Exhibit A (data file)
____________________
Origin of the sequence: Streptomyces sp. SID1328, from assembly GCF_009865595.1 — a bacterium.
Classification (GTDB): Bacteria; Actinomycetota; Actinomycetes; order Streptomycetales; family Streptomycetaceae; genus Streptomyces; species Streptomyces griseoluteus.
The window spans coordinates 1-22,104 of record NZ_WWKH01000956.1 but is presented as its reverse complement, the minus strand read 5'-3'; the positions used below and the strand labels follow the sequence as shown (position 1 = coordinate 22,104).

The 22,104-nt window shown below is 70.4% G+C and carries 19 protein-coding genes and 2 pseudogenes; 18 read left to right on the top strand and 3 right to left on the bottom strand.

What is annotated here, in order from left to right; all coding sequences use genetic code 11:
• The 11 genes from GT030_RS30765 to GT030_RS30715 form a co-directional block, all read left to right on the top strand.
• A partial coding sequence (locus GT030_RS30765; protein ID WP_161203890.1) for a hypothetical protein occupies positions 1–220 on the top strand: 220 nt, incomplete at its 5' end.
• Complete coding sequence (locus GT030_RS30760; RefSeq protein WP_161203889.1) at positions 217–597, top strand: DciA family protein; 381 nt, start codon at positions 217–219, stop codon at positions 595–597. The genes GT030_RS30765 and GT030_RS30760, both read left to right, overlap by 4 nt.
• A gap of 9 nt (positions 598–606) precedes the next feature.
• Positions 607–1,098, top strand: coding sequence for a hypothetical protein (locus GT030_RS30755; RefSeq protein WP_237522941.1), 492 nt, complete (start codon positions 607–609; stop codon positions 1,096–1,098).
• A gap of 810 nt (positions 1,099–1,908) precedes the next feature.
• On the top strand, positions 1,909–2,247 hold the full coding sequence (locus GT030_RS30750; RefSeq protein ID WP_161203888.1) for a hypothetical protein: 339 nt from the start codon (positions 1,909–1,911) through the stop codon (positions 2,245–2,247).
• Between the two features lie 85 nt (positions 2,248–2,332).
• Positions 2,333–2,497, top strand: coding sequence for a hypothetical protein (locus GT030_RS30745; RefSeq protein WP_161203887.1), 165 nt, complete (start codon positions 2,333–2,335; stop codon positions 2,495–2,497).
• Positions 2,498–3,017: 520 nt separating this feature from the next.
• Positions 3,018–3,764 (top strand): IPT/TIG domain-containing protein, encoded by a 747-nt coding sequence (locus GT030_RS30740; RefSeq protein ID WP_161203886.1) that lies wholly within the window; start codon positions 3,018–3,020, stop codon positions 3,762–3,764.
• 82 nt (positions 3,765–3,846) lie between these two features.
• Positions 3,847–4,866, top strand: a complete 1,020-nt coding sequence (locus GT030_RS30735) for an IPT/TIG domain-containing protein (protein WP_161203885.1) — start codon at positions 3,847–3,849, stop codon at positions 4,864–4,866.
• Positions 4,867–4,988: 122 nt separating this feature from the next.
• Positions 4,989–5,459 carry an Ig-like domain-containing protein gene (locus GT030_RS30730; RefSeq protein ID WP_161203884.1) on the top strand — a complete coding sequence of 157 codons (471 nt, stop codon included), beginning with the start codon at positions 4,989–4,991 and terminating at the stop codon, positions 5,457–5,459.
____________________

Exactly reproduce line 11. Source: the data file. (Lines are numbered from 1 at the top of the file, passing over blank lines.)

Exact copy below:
• A gap of 810 nt (positions 1,099–1,908) precedes the next feature.